Some people can’t cook because, well, they just can’t cook. Maybe they just don’t have the patience. I, for example, have not made my own pie crust in years. I always felt like I was one rolling pin away from a nervous breakdown. And the grease stain never comes off the wall.

Then there’s the people who simply don’t cook. Nope. Not doin’ it.

What shall we do with all these non-cookers who still want to eat a healthy diet? As it turns out, I have a few ideas.

Easy No Cook Meals And Snacks

Chicken salad — grab some precooked organic chicken and mix with mayonnaise. Jazz things up a bit by adding your favorite mustard, some grapes, walnuts or whatever tickles your fancy!

Peanut butter and strawberry sandwich — pick up a fresh baked loaf of bread from your local bakery. Slather on some chunky peanut butter and sliced strawberries. Or smooth peanut butter and apple slices. How about cashew butter and fresh raspberries? There are no rules.

Overnight oats — There’s only about a million flavor combinations and it keeps for up to 5 days in your fridge. Win-win!

Tomato, mozzarella and basil — This is exactly what it sounds like it is. Slice up a fresh tomato and top it with slices of fresh mozzarella and some fresh basil. Pair this up with the cooked shrimp you picked up in the frozen food aisle and you’ve got a meal!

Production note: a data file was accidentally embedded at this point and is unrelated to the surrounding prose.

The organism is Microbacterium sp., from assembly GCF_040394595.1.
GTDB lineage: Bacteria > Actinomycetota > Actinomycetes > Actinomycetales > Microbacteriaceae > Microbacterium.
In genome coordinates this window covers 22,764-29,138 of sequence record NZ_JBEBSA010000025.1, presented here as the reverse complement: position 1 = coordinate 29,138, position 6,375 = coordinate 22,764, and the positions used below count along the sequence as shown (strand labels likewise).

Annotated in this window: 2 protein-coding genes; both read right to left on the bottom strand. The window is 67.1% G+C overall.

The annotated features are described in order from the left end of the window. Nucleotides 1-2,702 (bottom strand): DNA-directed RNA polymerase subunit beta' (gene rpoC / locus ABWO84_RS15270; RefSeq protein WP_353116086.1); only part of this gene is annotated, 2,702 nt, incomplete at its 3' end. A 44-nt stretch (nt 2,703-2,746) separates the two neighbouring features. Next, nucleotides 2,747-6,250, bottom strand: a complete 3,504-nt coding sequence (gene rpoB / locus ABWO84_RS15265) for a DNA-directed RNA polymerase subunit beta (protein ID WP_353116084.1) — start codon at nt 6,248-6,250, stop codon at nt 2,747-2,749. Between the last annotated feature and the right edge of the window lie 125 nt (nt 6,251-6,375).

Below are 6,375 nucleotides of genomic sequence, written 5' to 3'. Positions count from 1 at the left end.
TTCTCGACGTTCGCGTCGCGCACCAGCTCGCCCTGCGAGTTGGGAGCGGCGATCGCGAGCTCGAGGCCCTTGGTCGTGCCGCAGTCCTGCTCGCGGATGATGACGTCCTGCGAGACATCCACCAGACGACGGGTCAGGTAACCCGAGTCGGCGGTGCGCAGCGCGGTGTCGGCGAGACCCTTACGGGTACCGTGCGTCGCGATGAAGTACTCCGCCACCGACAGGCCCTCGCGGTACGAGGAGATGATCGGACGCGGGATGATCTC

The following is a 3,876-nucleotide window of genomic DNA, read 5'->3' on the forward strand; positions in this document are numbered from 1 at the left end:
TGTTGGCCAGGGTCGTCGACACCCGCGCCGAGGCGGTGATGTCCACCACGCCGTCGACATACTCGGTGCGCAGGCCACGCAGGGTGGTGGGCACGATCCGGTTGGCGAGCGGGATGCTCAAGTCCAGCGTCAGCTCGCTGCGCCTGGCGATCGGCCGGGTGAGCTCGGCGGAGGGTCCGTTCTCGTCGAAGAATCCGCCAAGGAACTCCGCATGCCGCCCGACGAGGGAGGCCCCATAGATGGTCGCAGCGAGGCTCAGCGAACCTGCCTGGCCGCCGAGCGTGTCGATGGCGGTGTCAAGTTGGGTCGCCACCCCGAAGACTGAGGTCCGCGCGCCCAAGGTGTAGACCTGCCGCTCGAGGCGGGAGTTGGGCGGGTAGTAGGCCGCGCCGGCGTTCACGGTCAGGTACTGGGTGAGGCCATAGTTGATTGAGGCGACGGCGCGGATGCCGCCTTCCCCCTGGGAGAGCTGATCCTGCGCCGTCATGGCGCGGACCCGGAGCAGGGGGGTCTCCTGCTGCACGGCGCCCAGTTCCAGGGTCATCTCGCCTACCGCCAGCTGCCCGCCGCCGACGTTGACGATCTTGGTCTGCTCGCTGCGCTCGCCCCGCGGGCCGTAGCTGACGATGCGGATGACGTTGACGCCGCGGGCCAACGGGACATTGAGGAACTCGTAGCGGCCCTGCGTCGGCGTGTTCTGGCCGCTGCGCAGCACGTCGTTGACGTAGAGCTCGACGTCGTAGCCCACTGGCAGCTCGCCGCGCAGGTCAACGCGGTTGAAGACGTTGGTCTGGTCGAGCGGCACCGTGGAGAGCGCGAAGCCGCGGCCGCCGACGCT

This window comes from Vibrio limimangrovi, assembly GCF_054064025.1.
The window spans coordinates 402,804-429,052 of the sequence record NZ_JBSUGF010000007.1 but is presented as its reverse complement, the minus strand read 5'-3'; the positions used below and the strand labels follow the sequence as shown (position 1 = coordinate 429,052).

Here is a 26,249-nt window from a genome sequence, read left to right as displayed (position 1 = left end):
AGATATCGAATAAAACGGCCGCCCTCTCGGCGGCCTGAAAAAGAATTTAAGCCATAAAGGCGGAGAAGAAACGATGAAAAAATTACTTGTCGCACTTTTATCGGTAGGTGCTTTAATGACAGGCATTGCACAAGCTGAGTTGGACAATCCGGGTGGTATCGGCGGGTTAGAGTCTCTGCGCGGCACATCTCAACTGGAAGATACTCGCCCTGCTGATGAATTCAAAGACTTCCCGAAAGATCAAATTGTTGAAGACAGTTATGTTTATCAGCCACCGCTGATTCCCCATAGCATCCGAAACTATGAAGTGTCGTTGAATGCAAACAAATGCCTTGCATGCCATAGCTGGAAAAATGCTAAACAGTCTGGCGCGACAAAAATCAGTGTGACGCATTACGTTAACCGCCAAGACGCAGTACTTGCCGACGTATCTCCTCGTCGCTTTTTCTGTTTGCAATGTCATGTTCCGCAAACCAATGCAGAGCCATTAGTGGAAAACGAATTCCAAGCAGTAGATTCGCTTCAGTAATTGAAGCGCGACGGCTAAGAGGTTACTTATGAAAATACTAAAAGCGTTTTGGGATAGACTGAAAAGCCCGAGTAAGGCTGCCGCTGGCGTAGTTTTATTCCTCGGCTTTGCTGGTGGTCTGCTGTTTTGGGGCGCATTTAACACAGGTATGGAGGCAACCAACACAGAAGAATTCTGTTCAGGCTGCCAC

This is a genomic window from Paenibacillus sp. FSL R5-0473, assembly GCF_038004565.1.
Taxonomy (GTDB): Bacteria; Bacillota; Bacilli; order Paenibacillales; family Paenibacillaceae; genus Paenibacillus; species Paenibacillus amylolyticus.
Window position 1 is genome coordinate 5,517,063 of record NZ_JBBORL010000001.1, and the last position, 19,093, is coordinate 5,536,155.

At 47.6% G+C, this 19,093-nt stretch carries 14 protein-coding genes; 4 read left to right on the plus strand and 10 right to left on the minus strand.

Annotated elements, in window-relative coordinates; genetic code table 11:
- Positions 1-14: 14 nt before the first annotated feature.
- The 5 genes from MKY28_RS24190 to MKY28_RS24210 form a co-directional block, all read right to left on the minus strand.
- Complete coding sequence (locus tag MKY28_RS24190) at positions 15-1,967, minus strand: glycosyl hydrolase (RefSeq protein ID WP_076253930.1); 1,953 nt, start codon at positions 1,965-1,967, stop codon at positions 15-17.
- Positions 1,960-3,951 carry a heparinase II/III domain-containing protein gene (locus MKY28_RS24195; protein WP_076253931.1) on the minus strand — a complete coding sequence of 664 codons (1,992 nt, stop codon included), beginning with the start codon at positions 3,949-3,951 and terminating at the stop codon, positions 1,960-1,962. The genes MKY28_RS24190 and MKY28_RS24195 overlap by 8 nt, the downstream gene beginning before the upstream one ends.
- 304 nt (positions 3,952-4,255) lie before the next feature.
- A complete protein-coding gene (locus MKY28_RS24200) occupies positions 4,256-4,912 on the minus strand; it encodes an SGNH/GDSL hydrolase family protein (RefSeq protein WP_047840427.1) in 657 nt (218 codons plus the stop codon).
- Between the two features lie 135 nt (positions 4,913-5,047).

Garden salad — It all starts with some bagged lettuce and fresh veggies (get the pre-cut ones to save time!). Toss it up with some mushrooms, nuts, seeds, avocados, hard-boiled eggs and top if off with homemade ranch, thousand island or Caesar dressing. Because there’s no such thing as “just a salad”.

Corn Salad — Saw fresh corn off the cob, put it in a bowl with some thinly sliced red onion and radishes then toss it with lemon poppy dressing.

Coleslaw — Simply mix shredded cabbage, green and/or red, and grated carrots. Make the dressing with 2 tbls apple cider vinegar, 1 tbls olive oil, 2-3 tsp sugar and ¼ tsp salt. Ask the produce clerk to cut a head of cabbage so you can buy just a half or a quarter of it.

Fruit salad — A pile of your favorite fruits and berries topped with plain yogurt (mix in a bit of honey and a drop of vanilla, if desired). Use what’s left of the yogurt to make dill dip, which is great for dipping fresh veggies!

The Art Of Instant Pot Cooking

Let’s talk for a minute about how handy these are? Not only can this multi function puppy pressure-cook food in no time flat, it can slow cook, steam, sterilize, make yogurt, saute, cook rice, cook eggs and even air fry. It even comes in a mini (3 quart) size so you don’t have to cook for an army.

You can cook just about anything in an Instant Pot. Just throw it in there, turn it on and walk away. In case you’re feeling insecure, Instant Pot comes with access to an app that has cooking tips and recipes.